Aram (Francisco Barreiro) is a workaholic, always putting in overtime to get the job done but never getting paid for his efforts. He’s underappreciated by his boss (Jorge Molina) and always gives 110%. At home, he and his wife (Milena Pezzi) have a rocky relationship and he’s a bit disconnected to his young son. The pressure of his day to day life is taking its toll on him and he has devised a plan to make things better. This plan involves the kidnapping of a high school girl (Daniela Soto Vell) who he has an obsession with. He plans out the act with precision, taking his time to make sure there are no mistakes. After he does kidnap her, what happens then? How will it affect him and the relationships with those around him? He has no clue what the repercussions will be but it’s a risk he’s willing to take and the outcome may end up being something he never expected.
HERE COMES THE DEVIL was an intensely bizarre film that epitomized the term “slow-burn”. With SCHERZO DIABOLICO (set to be released in the U.K. as EVIL GAMES) writer/director Adrian Garcia Bogliano has mastered the risky technique. It’s risky since it doesn’t always work, it can backfire and you lose your audience. With DIABOLICO, Garcia relies on the talents of actor Francisco Barreiro to carry the film, and he does so with ease. The first act of the film focuses on who he is, his relationships, then ultimately, the planning of the kidnapping. These moments could drag for some since it takes awhile to see where things are going but they’re essential to the bigger picture. Barreiro is such an interesting actor, he makes these slower moments far more enticing than they could have been.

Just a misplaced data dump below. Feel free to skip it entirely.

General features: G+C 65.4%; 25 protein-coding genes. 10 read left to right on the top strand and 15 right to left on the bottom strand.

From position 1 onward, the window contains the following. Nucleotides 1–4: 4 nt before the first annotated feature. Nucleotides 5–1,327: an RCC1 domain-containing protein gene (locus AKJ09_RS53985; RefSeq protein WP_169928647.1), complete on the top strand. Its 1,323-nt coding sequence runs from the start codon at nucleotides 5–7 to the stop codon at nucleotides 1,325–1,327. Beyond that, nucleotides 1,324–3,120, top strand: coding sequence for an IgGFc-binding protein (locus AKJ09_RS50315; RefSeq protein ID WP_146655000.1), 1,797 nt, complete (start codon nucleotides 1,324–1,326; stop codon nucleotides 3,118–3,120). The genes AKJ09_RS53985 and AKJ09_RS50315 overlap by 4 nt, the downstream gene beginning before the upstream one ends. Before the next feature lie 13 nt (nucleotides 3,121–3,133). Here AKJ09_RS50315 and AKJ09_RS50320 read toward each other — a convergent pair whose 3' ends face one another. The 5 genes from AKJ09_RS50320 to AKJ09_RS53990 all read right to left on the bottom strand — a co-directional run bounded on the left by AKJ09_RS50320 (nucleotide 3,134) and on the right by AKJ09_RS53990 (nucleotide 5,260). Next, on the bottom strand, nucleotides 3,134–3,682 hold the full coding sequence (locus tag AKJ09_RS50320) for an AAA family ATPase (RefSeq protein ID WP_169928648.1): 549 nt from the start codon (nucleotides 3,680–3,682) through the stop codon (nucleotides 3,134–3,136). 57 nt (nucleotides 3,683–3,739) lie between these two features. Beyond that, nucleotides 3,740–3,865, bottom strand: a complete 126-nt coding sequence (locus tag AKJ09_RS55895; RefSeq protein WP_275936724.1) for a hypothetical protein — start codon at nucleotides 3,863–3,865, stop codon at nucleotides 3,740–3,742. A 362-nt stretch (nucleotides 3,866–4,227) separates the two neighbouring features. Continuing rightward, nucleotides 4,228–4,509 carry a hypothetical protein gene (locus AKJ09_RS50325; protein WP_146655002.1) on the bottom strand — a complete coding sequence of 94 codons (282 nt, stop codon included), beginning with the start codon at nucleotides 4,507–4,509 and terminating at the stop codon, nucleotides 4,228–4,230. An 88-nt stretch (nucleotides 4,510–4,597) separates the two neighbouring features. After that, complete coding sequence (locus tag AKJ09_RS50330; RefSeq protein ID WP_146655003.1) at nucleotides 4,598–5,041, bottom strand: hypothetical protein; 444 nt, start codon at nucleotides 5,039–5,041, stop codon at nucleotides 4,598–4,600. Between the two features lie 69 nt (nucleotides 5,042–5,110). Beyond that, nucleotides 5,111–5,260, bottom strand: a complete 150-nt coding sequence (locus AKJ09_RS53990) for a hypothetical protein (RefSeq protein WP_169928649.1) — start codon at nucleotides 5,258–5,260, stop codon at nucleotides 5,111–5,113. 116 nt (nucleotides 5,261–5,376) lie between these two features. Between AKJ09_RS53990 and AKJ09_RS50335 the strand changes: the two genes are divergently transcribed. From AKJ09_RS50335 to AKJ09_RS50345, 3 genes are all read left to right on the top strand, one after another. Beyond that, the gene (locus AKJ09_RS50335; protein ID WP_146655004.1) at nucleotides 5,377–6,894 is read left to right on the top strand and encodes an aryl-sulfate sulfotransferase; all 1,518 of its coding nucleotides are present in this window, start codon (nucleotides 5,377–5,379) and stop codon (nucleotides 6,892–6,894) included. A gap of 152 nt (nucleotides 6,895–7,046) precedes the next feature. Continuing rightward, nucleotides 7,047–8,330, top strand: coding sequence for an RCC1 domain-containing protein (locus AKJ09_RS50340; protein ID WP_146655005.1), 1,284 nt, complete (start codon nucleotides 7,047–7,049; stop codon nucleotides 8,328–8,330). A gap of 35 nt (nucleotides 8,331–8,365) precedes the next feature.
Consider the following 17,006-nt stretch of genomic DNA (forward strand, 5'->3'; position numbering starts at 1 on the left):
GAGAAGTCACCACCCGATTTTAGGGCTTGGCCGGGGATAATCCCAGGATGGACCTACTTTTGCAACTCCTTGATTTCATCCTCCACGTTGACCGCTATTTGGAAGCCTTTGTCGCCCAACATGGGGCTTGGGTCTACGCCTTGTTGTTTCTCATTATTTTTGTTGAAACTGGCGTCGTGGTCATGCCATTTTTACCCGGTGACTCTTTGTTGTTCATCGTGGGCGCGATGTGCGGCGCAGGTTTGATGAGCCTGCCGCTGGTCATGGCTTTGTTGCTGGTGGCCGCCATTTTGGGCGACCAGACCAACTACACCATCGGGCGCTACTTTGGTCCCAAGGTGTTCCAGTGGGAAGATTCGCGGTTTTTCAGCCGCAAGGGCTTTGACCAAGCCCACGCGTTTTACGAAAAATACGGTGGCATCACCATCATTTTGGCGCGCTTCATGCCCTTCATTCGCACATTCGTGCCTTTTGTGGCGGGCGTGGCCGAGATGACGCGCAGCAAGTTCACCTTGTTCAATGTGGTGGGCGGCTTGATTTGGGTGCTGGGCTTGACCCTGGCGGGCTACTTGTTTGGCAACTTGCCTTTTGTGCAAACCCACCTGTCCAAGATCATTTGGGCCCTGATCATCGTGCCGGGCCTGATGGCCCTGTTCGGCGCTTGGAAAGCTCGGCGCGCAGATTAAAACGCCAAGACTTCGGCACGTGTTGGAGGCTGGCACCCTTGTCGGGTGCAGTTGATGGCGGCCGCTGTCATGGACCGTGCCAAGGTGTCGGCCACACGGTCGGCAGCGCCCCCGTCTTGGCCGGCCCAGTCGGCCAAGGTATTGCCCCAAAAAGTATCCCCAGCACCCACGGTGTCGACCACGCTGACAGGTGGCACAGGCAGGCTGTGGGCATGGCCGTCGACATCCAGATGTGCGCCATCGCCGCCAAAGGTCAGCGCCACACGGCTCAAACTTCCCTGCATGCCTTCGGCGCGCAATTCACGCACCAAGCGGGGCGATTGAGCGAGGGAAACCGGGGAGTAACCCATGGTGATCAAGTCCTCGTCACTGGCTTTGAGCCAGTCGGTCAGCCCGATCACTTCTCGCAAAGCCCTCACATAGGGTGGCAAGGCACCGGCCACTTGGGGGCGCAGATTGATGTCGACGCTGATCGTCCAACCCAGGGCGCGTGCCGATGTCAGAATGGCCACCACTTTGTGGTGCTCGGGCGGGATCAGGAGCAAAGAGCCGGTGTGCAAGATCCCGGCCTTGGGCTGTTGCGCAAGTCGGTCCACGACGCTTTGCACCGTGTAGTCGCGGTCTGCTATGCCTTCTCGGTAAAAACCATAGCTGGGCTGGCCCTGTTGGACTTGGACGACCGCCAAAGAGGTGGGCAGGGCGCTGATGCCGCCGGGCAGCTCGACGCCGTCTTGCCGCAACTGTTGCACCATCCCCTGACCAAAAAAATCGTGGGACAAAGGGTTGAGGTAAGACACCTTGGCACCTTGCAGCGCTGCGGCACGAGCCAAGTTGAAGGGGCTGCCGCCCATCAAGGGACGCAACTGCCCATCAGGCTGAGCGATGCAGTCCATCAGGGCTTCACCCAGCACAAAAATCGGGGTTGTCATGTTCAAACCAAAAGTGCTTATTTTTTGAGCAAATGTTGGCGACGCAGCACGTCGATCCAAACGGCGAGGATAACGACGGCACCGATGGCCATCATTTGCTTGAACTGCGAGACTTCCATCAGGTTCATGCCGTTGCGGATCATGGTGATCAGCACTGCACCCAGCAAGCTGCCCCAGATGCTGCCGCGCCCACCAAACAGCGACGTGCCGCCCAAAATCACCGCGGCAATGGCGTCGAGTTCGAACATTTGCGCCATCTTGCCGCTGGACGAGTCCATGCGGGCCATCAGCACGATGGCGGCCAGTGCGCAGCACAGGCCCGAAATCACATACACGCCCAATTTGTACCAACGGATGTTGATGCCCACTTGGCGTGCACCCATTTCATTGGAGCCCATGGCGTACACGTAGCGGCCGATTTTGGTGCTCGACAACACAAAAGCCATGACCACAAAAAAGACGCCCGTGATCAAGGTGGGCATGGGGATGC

The film basically has a classical music score which is also used as an important plot device in the film. The way it enters into the story is very clever and eventually the musical association moves the film into uncharted and unexpected territory. I can’t divulge anymore details since it will in turn reveal spoilers that could ruin your viewing experience. The subject matter (a middle aged man kidnapping a teenage girl) is a bit touchy. Thankfully, Bogliano is smart enough to never take it into exploitation territory and focuses on psychological intimidation instead.
While the first half of the film is a “slow-burn”, the second half (especially the final act) is a frantic and brutally magnificent conclusion you won’t see coming. The less you know about SCHERZO DIABOLICO the better and Adrian Garcia Bogliano is well on his way to becoming a master at his craft and one of the few directors working in the genre who is continually trying to better himself without repeating what he does and delivering films that are original, twisted, and satisfying.